The purpose of the groove side wall arrangement is described below. 3
Each groove 24 in one side wall is associated with a groove in the other side wall to provide a pair of grooves for receipt of a wafer 10 (shown in dashed lines in FIGS. 4 and 5). Although not necessary, the grooves of each pair lie in a plane perpendicular to the longitudinal axis of the jig.
Preferably, the jig side walls 20 and 22 taper away from one another in a direction upwardly from the bottom 16 of the jig (FIG. 5). This allows circular wafers of different diameters to be carried by the jig 14, the wafers sitting higher or lower in the jig depending upon the diameters of the wafers. As shown, the wafers extend at least partly above the upper ends 36 of the walls defining the grooves, for a reason described below.
The jig 14 is provided with four legs (FIGS. 2 and 5) each of which includes a horizontal ledge 42, and a downwardly extending projection 44. Two plates 46 are provided extending upwardly from the side walls 20 and 22 of the jig. A pluralty of jigs 14 can thus be securely stacked one on top of the other, as shown in FIG. 6, by inserting the downwardly extending leg projections 44 of the upper jig between the upwardly extending plates 46 of the lower jig. The horizontal ledges 42 rest on the upper surfaces of the plates 44.
Generally, the wafers 10 (FIG. 1) have one flat surface 52 which is especially susceptible to damage from the slightest scratching thereof. The jig 14 is designed to minimize scratching of the wafer surface 52 during loading and unloading of the wafers into and out of the jig, and during transport of the loaded jig.
During loading or unloading of the jig 14, as described hereinafter, the jig 14 is turned on its end, as shown in FIG. 7, "with one end plate 18 resting on a fiat surface 54, and the end 34 of the jig up. In this position, the side walls 30 of the grooves are horizontal, and the wafers rest on the walls 30 in generally horizontal planes. By disposing the wafers 10 in the jig such that the delicate surface 52 of the wafer faces the end 34 of the jig, the only contact, if any, between the wafer surface 52 and the groove wall surface 32 is at the edge 56 of the disc-like wafer. Thus, during transfer of the wafers into and out of the jig, which involves sliding the wafers along the walls 30 of the grooves 24, as described below, little or no scraping of the wafer surfaces 52 against the slot walls occurs. This greatly minimizes damage of the wafers.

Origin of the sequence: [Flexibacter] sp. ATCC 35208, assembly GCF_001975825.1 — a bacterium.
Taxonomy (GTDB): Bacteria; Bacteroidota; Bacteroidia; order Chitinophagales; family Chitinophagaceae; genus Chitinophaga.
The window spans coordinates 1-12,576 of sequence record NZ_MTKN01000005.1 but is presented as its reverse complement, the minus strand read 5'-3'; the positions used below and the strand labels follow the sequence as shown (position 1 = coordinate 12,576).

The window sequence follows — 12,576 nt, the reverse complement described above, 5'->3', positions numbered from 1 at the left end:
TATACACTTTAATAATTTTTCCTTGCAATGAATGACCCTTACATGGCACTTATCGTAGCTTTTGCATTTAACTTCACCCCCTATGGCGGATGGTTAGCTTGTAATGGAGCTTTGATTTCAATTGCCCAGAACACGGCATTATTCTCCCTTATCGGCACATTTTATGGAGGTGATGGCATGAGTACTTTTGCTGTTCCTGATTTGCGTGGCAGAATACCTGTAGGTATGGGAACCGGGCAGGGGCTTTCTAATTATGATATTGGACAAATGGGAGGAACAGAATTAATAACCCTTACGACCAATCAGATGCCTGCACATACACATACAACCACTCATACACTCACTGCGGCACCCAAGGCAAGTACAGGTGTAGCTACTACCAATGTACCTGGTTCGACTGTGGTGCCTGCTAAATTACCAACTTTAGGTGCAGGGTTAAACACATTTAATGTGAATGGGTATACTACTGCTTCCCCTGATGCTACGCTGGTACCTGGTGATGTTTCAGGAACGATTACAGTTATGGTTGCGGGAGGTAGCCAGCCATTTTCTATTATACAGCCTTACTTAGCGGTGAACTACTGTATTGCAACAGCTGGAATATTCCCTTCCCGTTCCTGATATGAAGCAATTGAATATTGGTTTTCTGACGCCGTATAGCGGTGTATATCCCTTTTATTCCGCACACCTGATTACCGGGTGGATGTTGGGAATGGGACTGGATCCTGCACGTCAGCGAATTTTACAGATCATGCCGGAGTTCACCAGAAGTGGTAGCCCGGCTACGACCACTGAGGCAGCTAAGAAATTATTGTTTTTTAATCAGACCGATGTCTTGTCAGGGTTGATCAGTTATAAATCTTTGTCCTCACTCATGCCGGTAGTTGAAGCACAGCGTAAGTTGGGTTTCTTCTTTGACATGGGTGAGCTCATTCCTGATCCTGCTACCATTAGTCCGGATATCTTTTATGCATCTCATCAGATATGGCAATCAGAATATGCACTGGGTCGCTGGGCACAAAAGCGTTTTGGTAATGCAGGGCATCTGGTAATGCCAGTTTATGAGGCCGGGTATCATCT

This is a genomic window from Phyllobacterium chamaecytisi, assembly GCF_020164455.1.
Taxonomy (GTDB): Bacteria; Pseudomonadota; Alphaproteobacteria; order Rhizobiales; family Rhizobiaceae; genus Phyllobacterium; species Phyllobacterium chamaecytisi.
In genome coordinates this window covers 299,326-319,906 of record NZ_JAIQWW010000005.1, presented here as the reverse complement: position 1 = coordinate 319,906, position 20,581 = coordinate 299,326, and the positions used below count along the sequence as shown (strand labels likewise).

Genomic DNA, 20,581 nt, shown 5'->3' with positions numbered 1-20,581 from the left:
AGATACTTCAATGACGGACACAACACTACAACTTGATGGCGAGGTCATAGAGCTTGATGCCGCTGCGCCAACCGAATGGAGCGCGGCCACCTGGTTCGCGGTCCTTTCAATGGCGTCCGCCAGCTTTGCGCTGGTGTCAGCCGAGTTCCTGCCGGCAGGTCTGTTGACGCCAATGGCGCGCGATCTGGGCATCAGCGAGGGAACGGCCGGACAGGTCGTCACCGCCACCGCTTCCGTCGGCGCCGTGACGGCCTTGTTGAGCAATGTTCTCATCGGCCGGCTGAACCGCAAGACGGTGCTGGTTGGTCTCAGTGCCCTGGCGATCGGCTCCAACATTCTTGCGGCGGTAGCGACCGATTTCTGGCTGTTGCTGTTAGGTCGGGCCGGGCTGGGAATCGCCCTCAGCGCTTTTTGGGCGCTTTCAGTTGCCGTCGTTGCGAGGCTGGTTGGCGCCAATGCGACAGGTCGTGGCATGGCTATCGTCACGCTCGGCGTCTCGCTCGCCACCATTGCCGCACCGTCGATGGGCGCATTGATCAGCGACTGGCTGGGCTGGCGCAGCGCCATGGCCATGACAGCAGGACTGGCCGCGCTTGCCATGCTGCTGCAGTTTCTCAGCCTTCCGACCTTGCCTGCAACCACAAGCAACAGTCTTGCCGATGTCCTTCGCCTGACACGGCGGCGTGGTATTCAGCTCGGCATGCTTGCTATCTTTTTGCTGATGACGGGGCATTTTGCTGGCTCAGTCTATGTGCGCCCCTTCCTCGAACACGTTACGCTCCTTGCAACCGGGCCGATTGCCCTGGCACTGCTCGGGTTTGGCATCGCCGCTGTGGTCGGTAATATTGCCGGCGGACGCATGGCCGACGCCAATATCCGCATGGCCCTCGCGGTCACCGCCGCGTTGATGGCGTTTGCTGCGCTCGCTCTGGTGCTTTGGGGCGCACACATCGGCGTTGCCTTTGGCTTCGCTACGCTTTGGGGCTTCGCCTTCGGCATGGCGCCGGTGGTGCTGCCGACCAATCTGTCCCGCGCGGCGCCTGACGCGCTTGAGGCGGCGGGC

During transport of the jig 14 in a horizontal orientation, the tapered wall surface 32 engages only the wafer edge 56, thus preventing scraping of the wafer surface 52.
In the use of the jig 14 to simultaneously load or unload a plurality of wafers into or out of jigs at various operating stations, the jig 14 is disposed in end-up relation adjacent to another jig 70, as shown in FIG. 7. The jig 70 is similar to the jig 14 in that it is provided with a bottom 16, sides 20 and 22, and a groove 24 arzangement identical to that of the jig 14. The jigs 14 and 70 are moved towards one another along the surface 54 (to provide horizontal registration of the grooves of each jig) to insert the portions of the wafers extending outwardly of the grooves 24 in one jig (the jig 14, as illutsrated) into the corresponding grooves of the other jig. When the wafers have been at least partially seated within the grooves of the other jig, the two jigs 14 and 70 are rotated together to cause the wafers 10 to slide out of grooves 24 in the one jig and into the grooves in the other jig.
What is claimed is:
1. A jig for carrying thin, flat semiconductor Wafers comprising:
a trough having a bottom and a pair of opposed side walls each extending upwardly from said bottom;
each of said walls having an array of grooves therein which extend upwardly from said bottom; each groove in one side wall being disposed opposite a groove in the other side wall providing a pair of grooves for receipt of a wafer; and
all of the side walls of the grooves facing one end of said trough being substantially perpendicular to the longitudinal axis of said trough, all of the other side walls of said grooves diverging away from said first mentioned groove side walls in a direction away from the bottom of said grooves, and the two of said other side walls of each pair of grooves beng non-parallel, thereby preventing parallel disposition of said wafer with said two other side Walls.
2. A jig as in claim 1 wherein said trough side walls mutually diverge in a direction away from the bottom of said trough, whereby to accommodate different diameter wafers.
3. A jig as in claim 1 including means by which said jig can be stood on the other of said trough ends for disposing said first mentioned side walls of said grooves in horizontal disposition.
References Cited UNITED STATES PATENTS 1,407,614 2/ 1922 Wicks 220-20 X 1,954,224 4/1934 Piker 220-22 2,081,078 5/1937 Watson 220-22'X 2,732,967 1/ 1956 Metcalf 220-97 X 2,900,074 8/ 1959 Windman 206-73 X 3,172,562 3/1965 Nascher, et al 220-97 JOSEPH R. LECLAIR, Primary Examiner I. R. GARRETT, Assistant Examiner US. Cl. X.R. 206-1; 220-97